I recently started working for a pharmaceutical company. It is changing some of my perceptions and I am on an overwhelmingly steep learning curve. What struck me today though is a different lens on some of my life’s defining periods – all of which were healthcare-related.
Firstly, I had asthma during my childhood and teen years. It took a very long time to discover what caused it. Meanwhile, I was on steroids, primarily oral, which caused obvious side-effects on my body and life. I gained weight that became impossible to lose. Every year I missed a number of days of school in the first month. There was awkwardness, limitations around physical activity, and so on. My parents consulted a number of doctors. Today I realise we had a right to question what my doctors prescribed. And that we never had enough information about my options living with the condition or even for the medication. At this moment, I am trying hard to resist the temptation of blaming it on India of the ’90s. It is shocking for me to learn though that the first inhaler was invented 50 years ago. Why were the most sophisticated doctors prescribing me those inhaler drugs in oral form?!
Secondly, in my late teens, I developed polycystic ovarian syndrome. It is terribly common in urban India. Doctors and diagnostic professionals doing a prognosis around fertility come across as quite casual. Behaviour aside, I was put on the daily pill, ie, hormones for an indefinite period. The prescription was repeated at every check-up. My meek questions about long-term solutions or impact were dismissed. Some specialists said I needed to reduce my weight, but nobody told me that the pill created a vicious cycle of excess weight. Of course, this time I had the internet at my disposal, but the information available was always so disparate that I’d give up after reading a few articles, some of which were also contradictory. After seven years of being on the pill, I made a unilateral, executive decision to discontinue it. The main driver was simply the feeling that I’d taken more than enough of it. Some of my symptoms returned, some didn’t. However, my blood tests were clear. No doctor (in the UK) recommended getting a scan after seeing clear blood work. But here is the most important piece of the puzzle – not one of the many gynaecologists who were part of my treatment indicated even once the impact of the pill on mental health. I went from experiencing ‘typical teenage challenges’ to being sad to being depressed, not knowing why! Last night I had dinner with a lady who talked about her 15-year-old daughter’s overworked hormones leading her break-up to seem and feel like a problem ten times bigger than it was. And here I was relating to that story from even when I was 25. I was taking the pill and going to a psychologist in the same period and nobody ever saw the correlation. It took me two years after discontinuing that cycle to even realise what had happened. Lying on the floor in the dark and crying because a man you care about was rude to you is not normal.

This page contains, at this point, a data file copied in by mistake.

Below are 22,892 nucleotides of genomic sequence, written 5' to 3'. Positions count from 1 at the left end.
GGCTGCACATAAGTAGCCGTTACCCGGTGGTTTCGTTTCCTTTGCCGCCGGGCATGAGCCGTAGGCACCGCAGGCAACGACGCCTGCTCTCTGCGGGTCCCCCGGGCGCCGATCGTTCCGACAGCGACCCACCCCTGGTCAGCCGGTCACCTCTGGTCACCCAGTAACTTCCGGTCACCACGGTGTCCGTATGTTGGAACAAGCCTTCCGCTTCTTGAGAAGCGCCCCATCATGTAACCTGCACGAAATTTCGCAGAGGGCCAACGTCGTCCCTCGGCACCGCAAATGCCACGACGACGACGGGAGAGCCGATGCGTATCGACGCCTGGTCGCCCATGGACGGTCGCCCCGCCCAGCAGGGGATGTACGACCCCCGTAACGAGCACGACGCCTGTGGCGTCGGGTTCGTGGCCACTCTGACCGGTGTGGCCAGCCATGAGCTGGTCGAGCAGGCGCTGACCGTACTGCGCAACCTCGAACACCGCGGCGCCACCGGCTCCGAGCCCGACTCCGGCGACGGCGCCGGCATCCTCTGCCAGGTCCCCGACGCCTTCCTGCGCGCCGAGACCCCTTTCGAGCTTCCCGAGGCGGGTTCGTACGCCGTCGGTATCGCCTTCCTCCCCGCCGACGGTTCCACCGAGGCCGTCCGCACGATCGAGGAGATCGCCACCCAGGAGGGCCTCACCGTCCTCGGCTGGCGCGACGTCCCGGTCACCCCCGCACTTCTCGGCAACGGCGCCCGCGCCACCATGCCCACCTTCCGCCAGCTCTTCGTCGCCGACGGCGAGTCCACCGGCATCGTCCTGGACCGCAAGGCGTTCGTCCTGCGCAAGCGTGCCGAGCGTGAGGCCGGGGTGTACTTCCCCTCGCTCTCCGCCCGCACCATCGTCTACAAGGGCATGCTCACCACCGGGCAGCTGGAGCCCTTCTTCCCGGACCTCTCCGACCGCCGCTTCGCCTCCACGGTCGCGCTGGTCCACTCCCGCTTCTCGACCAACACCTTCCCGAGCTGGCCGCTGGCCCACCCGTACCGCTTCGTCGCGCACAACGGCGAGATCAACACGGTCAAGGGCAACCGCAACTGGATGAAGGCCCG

Thirdly, I have learned a new term used to describe the category of people like me. Commonly known as hypochondriacs, we’re also called the ‘worried, well’. To put it in context, a respiratory specialist who treats patients with lung cancer (obviously) thinks that a patient who’s had a cough for four weeks and shown up at his door is a worried, well person. I totally belong to this group. And from my perspective – why won’t you see a doctor if you’ve been coughing for four weeks! Hypothetical situations aside, time and again I have had health issues that doctors have found hard to diagnose. None of those issues may be life-threatening, but they have been frustrating and affected the quality of my life. In the moment, it’s easy to take things lightly. But funnily, when the time to retrospect comes, the issue becomes that of an ‘erosion of patient rights’, leaving people like me wonder why something that was invented 20 years before I was born wasn’t an option for me.